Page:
Today we'll look at TechTarget, Inc. (NASDAQ:TTGT) and reflect on its potential as an investment. Specifically, we'll consider its Return On Capital Employed (ROCE), since that will give us an insight into how efficiently the business can generate profits from the capital it requires.
Firstly, we'll go over how we calculate ROCE. Second, we'll look at its ROCE compared to similar companies. Finally, we'll look at how its current liabilities affect its ROCE.
Understanding Return On Capital Employed (ROCE)
ROCE measures the 'return' (pre-tax profit) a company generates from capital employed in its business. Generally speaking a higher ROCE is better. Overall, it is a valuable metric that has its flaws. Renowned investment researcher Michael Mauboussin has suggested that a high ROCE can indicate that 'one dollar invested in the company generates value of more than one dollar'.
How Do You Calculate Return On Capital Employed?
The formula for calculating the return on capital employed is:
Return on Capital Employed = Earnings Before Interest and Tax (EBIT) ÷ (Total Assets - Current Liabilities)
Or for TechTarget:
0.10 = US$17m ÷ (US$176m - US$15m) (Based on the trailing twelve months to December 2018.)
Therefore, TechTarget has an ROCE of 10%.
Does TechTarget Have A Good ROCE?
ROCE can be useful when making comparisons, such as between similar companies. Using our data, TechTarget's ROCE appears to be around the 9.1% average of the Media industry. Aside from the industry comparison, TechTarget's ROCE is mediocre in absolute terms, considering the risk of investing in stocks versus the safety of a bank account. Investors may wish to consider higher-performing investments.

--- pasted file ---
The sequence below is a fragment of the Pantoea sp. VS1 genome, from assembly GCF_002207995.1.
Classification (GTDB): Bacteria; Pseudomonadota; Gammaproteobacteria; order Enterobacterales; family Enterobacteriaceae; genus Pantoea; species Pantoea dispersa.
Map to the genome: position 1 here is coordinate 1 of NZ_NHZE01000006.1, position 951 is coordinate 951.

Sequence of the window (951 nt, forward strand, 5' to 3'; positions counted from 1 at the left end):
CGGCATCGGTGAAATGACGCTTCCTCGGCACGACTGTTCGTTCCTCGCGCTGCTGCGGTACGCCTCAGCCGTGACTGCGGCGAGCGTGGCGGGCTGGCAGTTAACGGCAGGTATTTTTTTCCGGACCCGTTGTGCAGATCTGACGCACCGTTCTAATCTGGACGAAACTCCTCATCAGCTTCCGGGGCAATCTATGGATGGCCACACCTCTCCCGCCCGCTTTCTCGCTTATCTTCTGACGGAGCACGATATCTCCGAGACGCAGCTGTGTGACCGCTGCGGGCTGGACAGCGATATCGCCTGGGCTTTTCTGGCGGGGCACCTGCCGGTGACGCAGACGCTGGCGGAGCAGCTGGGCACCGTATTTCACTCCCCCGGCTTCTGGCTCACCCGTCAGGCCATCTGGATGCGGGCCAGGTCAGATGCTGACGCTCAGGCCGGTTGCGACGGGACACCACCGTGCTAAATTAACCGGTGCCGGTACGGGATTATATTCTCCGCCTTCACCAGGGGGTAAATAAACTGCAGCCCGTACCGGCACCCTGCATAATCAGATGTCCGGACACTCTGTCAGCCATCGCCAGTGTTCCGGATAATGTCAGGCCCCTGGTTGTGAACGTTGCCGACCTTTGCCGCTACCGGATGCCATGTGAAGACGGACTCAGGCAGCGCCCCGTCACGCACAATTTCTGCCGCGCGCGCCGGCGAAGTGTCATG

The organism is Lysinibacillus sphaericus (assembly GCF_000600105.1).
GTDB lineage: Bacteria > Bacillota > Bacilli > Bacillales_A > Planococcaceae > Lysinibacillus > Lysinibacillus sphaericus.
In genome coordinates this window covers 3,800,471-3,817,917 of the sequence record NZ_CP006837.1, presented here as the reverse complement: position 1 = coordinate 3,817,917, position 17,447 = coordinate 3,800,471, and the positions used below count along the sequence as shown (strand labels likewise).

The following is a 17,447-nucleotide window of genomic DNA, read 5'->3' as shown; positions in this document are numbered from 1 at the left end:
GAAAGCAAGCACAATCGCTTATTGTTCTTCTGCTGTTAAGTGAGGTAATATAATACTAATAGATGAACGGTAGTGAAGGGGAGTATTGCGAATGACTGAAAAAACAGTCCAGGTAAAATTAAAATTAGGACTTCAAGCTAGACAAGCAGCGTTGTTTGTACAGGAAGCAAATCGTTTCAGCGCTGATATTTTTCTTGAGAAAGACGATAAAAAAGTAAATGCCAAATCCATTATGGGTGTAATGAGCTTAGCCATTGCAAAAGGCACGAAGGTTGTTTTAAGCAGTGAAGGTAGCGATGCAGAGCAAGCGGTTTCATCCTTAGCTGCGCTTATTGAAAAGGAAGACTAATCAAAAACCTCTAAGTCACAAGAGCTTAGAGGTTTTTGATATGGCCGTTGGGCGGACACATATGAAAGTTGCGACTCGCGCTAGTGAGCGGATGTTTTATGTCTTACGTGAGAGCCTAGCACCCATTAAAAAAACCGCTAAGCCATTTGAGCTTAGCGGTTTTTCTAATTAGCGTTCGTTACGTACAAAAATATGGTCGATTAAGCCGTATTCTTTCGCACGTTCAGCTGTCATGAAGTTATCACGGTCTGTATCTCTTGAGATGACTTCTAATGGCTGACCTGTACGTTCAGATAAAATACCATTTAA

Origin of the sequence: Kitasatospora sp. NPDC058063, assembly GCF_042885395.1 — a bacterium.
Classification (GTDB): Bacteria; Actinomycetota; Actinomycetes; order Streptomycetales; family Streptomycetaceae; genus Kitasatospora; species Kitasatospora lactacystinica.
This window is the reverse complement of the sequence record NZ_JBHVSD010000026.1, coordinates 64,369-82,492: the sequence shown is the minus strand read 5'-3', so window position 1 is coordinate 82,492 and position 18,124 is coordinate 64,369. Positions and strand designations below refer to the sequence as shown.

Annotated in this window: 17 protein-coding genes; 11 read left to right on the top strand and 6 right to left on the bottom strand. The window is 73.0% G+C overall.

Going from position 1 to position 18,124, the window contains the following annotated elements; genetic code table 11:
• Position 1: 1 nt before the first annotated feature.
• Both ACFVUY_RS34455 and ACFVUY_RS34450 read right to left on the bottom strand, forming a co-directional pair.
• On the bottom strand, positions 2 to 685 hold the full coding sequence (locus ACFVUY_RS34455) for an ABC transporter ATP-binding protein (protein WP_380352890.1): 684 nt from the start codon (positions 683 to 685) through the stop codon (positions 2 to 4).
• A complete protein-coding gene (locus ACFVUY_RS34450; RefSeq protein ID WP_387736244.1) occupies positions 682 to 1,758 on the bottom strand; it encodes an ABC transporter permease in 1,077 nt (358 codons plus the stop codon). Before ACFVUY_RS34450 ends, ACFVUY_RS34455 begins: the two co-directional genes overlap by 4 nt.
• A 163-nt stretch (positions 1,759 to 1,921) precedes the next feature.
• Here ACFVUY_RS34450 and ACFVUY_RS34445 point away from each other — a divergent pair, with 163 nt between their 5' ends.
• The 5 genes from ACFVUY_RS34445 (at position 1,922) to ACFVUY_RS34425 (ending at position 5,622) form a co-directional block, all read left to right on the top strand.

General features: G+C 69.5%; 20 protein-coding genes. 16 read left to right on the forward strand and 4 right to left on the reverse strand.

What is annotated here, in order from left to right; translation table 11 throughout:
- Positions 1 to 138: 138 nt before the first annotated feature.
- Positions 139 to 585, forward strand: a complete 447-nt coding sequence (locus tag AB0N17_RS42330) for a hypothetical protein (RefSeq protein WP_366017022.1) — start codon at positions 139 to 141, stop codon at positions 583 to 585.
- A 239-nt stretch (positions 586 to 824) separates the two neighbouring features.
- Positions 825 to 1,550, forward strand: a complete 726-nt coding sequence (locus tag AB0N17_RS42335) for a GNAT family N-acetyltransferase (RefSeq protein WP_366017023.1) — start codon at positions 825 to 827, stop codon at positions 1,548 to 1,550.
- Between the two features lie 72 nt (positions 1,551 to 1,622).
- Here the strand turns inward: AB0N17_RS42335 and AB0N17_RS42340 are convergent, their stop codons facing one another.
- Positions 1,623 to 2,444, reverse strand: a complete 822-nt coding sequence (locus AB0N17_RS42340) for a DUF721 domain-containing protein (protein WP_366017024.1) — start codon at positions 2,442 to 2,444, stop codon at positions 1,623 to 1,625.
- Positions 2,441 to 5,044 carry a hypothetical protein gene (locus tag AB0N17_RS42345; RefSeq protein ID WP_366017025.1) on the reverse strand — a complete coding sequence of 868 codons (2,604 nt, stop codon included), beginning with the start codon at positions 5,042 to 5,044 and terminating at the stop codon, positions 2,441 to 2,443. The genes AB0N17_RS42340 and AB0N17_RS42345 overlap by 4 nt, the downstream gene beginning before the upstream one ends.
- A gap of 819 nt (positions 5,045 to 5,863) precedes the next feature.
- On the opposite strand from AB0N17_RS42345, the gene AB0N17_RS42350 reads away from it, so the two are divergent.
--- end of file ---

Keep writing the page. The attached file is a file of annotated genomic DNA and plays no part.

In our analysis, TechTarget's ROCE appears to be 10%, compared to 3 years ago, when its ROCE was 7.5%. This makes us think the business might be improving.
Remember that this metric is backwards looking - it shows what has happened in the past, and does not accurately predict the future. Companies in cyclical industries can be difficult to understand using ROCE, as returns typically look high during boom times, and low during busts. ROCE is only a point-in-time measure. Since the future is so important for investors, you should check out our free report on analyst forecasts for TechTarget.
How TechTarget's Current Liabilities Impact Its ROCE
Current liabilities include invoices, such as supplier payments, short-term debt, or a tax bill, that need to be paid within 12 months. Due to the way the ROCE equation works, having large bills due in the near term can make it look as though a company has less capital employed, and thus a higher ROCE than usual. To check the impact of this, we calculate if a company has high current liabilities relative to its total assets.
TechTarget has total liabilities of US$15m and total assets of US$176m. Therefore its current liabilities are equivalent to approximately 8.2% of its total assets. With low levels of current liabilities, at least TechTarget's mediocre ROCE is not unduly boosted.
What We Can Learn From TechTarget's ROCE
TechTarget looks like an ok business, but on this analysis it is not at the top of our buy list. You might be able to find a better investment than TechTarget. If you want a selection of possible winners, check out this free list of interesting companies that trade on a P/E below 20 (but have proven they can grow earnings).
If you like to buy stocks alongside management, then you might just love this free list of companies. (Hint: insiders have been buying them).
We aim to bring you long-term focused research analysis driven by fundamental data. Note that our analysis may not factor in the latest price-sensitive company announcements or qualitative material.
If you spot an error that warrants correction, please contact the editor at firstname.lastname@example.org. This article by Simply Wall St is general in nature. It does not constitute a recommendation to buy or sell any stock, and does not take account of your objectives, or your financial situation. Simply Wall St has no position in the stocks mentioned. Thank you for reading.